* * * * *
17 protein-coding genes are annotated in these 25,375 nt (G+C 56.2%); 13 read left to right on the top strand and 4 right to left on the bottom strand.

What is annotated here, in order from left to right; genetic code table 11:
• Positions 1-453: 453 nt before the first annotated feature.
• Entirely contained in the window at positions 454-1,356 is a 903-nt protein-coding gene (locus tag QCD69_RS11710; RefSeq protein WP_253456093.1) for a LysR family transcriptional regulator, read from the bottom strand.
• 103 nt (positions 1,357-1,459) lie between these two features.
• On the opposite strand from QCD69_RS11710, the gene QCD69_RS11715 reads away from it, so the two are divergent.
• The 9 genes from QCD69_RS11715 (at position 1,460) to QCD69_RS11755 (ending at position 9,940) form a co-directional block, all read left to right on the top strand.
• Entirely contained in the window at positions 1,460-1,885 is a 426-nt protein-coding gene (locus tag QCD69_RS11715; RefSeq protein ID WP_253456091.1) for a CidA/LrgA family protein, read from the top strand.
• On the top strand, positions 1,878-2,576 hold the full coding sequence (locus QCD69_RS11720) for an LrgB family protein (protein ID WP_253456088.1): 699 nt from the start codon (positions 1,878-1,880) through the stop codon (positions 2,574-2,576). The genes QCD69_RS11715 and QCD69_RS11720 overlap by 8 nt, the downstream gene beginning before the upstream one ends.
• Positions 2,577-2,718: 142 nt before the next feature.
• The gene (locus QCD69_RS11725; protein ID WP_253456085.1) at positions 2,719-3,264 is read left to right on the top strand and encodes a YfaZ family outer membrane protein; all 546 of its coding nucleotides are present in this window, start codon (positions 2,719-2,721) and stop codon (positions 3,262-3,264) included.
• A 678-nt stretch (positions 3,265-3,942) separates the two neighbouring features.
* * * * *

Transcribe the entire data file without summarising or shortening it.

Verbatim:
17 protein-coding genes are annotated in these 25,375 nt (G+C 56.2%); 13 read left to right on the top strand and 4 right to left on the bottom strand.

What is annotated here, in order from left to right; genetic code table 11:
• Positions 1-453: 453 nt before the first annotated feature.
• Entirely contained in the window at positions 454-1,356 is a 903-nt protein-coding gene (locus tag QCD69_RS11710; RefSeq protein WP_253456093.1) for a LysR family transcriptional regulator, read from the bottom strand.
• 103 nt (positions 1,357-1,459) lie between these two features.
• On the opposite strand from QCD69_RS11710, the gene QCD69_RS11715 reads away from it, so the two are divergent.
• The 9 genes from QCD69_RS11715 (at position 1,460) to QCD69_RS11755 (ending at position 9,940) form a co-directional block, all read left to right on the top strand.
• Entirely contained in the window at positions 1,460-1,885 is a 426-nt protein-coding gene (locus tag QCD69_RS11715; RefSeq protein ID WP_253456091.1) for a CidA/LrgA family protein, read from the top strand.
• On the top strand, positions 1,878-2,576 hold the full coding sequence (locus QCD69_RS11720) for an LrgB family protein (protein ID WP_253456088.1): 699 nt from the start codon (positions 1,878-1,880) through the stop codon (positions 2,574-2,576). The genes QCD69_RS11715 and QCD69_RS11720 overlap by 8 nt, the downstream gene beginning before the upstream one ends.
• Positions 2,577-2,718: 142 nt before the next feature.
• The gene (locus QCD69_RS11725; protein ID WP_253456085.1) at positions 2,719-3,264 is read left to right on the top strand and encodes a YfaZ family outer membrane protein; all 546 of its coding nucleotides are present in this window, start codon (positions 2,719-2,721) and stop codon (positions 3,262-3,264) included.
• A 678-nt stretch (positions 3,265-3,942) separates the two neighbouring features.